Think You Know The Real Christopher Columbus?

Columbus Day is a national holiday, celebrated with parades and songs. While most Americans know that Columbus sailed the ocean blue, many of the facts surrounding the voyage remain misunderstood. Guest host Tony Cox speaks with historian William Fowler to set the record straight on some of the popular myths surrounding Christopher Columbus and his voyage.

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TONY COX, host: I'm Tony Cox, and this is TELL ME MORE from NPR News. Michel Martin is away.

Coming up, we go to the West African country of Liberia as the country prepares to head to the polls. Many are watching to see whether the current president and modern Africa's first female head of state will stay in power. That's in just a few moments.

But first, today is Columbus Day, a day that schoolchildren across America celebrate the arrival of the man who was credited with discovering our country. But since 1492, we've learned a lot about what really happened. And today, we wanted to do a little myth busting about Christopher Columbus.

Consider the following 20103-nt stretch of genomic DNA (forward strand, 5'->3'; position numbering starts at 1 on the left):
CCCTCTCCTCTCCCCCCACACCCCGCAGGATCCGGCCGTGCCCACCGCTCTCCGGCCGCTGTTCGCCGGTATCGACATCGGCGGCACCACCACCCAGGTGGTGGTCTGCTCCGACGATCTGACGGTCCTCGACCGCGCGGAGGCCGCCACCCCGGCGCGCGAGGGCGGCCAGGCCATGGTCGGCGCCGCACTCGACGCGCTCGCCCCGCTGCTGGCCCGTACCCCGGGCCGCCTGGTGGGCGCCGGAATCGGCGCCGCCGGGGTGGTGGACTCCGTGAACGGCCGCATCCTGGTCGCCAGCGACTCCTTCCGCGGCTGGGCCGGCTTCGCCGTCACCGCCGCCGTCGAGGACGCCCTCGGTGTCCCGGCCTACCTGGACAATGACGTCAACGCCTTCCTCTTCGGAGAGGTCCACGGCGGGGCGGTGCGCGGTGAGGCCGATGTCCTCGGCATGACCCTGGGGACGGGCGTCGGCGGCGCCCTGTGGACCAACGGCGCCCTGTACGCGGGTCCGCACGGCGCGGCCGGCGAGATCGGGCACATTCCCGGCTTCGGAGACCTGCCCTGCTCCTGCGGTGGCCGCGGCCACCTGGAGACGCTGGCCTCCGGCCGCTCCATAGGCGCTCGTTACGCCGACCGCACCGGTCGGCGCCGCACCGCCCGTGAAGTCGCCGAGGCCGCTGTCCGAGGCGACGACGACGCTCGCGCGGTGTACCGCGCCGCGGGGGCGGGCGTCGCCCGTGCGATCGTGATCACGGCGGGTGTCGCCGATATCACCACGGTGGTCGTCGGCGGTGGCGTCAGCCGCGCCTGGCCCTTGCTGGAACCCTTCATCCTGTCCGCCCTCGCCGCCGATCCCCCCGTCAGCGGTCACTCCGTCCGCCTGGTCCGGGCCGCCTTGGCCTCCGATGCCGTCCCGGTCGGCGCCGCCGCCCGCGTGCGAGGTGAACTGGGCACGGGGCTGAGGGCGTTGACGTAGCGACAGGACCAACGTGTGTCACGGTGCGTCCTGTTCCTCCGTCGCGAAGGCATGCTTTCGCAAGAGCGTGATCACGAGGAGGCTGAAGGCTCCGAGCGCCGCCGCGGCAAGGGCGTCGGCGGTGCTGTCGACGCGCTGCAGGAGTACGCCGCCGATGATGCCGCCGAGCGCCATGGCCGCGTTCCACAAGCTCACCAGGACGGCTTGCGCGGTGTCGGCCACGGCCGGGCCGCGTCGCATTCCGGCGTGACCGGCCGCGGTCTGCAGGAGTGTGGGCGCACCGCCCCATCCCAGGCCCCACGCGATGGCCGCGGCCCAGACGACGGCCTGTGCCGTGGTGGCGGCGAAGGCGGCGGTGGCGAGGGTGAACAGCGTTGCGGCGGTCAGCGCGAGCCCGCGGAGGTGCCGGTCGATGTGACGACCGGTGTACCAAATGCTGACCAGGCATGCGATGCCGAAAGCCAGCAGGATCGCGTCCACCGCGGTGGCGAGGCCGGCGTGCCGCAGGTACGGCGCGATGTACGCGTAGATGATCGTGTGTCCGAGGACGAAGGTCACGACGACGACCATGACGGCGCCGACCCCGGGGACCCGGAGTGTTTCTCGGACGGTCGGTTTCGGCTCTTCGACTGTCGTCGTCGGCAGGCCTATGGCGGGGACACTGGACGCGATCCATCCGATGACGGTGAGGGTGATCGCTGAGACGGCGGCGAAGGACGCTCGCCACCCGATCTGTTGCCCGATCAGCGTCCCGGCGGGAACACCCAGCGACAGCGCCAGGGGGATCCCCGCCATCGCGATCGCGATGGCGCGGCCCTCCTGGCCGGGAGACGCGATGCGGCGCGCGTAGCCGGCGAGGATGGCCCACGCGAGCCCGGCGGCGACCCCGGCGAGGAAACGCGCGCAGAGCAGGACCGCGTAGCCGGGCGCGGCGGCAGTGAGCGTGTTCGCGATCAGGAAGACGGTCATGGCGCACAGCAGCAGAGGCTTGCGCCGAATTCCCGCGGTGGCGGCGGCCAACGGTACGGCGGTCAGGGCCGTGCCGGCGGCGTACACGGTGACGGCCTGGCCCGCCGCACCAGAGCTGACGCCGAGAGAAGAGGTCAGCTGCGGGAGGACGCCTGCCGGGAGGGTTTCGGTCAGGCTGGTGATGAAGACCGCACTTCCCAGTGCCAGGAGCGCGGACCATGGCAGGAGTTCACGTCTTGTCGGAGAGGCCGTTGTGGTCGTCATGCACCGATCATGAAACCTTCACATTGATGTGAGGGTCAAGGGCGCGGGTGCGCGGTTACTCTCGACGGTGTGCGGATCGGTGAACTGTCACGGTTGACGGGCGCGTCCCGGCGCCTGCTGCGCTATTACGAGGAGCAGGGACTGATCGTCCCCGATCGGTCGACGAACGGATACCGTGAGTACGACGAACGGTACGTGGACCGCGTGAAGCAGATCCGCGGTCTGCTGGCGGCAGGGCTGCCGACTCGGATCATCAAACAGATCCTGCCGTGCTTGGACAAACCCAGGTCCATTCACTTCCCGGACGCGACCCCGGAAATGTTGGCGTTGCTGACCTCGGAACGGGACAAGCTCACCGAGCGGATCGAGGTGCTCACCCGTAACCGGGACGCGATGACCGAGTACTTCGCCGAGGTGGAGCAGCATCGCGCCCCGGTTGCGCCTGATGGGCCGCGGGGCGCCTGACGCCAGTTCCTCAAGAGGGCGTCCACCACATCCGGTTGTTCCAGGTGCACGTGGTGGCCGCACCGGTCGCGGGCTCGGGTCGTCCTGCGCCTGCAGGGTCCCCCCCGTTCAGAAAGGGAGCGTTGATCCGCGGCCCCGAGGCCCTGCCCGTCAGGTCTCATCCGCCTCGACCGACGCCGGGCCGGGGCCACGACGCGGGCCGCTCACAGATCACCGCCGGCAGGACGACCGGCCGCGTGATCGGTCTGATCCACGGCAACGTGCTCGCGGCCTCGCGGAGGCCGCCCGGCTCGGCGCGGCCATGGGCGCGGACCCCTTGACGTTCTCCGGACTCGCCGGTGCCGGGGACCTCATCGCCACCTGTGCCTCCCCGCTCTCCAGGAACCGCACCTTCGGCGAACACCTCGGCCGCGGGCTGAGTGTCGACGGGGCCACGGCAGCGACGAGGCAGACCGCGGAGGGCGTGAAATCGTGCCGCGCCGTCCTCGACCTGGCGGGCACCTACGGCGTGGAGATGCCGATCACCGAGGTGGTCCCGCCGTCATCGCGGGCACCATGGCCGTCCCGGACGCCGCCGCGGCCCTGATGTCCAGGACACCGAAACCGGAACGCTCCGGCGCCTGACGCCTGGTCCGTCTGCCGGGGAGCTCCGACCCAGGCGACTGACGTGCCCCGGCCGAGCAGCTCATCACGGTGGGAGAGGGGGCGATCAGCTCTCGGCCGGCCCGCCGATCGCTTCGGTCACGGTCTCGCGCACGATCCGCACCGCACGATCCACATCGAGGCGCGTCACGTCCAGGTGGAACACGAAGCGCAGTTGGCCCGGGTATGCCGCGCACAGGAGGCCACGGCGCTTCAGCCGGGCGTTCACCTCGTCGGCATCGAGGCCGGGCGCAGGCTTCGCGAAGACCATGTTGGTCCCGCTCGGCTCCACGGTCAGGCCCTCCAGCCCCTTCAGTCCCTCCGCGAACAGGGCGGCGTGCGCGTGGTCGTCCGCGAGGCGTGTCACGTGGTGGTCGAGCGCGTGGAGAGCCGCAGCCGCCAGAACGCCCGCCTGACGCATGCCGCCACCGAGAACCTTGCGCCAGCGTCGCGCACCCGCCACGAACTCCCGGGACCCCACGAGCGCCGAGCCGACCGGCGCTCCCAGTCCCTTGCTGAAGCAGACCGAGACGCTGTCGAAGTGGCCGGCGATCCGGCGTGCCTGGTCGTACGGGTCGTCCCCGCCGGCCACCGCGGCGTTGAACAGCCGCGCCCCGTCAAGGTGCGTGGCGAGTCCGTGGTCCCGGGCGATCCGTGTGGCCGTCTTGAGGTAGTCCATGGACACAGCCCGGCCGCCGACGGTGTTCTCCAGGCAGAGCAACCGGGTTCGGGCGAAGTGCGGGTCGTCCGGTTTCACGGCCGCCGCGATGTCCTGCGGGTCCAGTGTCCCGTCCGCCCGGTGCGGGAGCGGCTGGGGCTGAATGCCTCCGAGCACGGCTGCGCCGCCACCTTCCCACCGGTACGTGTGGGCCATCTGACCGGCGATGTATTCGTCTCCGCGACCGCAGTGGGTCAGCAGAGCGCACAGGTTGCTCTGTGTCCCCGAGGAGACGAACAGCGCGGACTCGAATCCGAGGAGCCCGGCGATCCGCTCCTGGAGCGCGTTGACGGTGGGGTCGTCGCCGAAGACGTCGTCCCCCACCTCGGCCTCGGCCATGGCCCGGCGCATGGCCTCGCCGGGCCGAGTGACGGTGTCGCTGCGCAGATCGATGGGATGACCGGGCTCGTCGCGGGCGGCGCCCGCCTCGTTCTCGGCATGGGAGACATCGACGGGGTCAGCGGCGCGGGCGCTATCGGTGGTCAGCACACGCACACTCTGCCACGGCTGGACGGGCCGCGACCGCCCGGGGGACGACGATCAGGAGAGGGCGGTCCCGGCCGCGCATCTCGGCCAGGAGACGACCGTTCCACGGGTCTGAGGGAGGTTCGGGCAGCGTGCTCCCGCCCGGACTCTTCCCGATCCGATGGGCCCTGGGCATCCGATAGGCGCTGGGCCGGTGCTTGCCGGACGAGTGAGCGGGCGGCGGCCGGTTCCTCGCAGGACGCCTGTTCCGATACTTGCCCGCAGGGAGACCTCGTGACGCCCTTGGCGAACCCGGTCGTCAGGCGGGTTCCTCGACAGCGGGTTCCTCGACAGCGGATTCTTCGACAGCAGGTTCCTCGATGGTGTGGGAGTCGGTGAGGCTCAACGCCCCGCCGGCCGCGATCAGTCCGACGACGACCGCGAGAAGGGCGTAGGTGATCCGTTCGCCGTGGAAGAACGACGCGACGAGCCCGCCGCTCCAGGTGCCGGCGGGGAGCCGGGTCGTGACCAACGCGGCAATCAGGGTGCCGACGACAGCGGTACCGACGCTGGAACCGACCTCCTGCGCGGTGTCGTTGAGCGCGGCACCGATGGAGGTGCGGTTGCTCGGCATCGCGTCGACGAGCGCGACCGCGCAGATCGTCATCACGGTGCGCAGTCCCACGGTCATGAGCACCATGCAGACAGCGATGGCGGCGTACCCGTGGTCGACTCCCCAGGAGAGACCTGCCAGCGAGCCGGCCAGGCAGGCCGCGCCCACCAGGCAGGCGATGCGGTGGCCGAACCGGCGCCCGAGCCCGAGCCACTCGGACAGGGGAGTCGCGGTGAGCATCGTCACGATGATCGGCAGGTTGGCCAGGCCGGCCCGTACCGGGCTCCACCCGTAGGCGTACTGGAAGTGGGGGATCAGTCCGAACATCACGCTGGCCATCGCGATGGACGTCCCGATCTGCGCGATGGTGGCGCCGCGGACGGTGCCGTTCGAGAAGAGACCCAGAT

(SOUNDBITE OF VIDEO, "CHRISTOPHER COLUMBUS IS ITS NAME")

UNIDENTIFIED MAN #1: (Singing) In 1492 Columbus took his cruise and he bravely sailed away.

COX: New York and Chicago will mark this day with parades and celebrations of Christopher Columbus' voyage and his Italian heritage, and some will protest the day calling for a reconsideration of the impact that that voyage had on Native American communities. So, why the conflicting stories?

Well, we wanted to take this opportunity to brush up on some of the facts about Christopher Columbus that we may never have learned or have forgotten from school. With us now to set some Columbus Day myths straight, we have William Fowler, a distinguished professor of history at Northeastern University in Boston. Bill Fowler, welcome to the show.

WILLIAM FOWLER: Well, thank you, Tony. It's a pleasure to be here.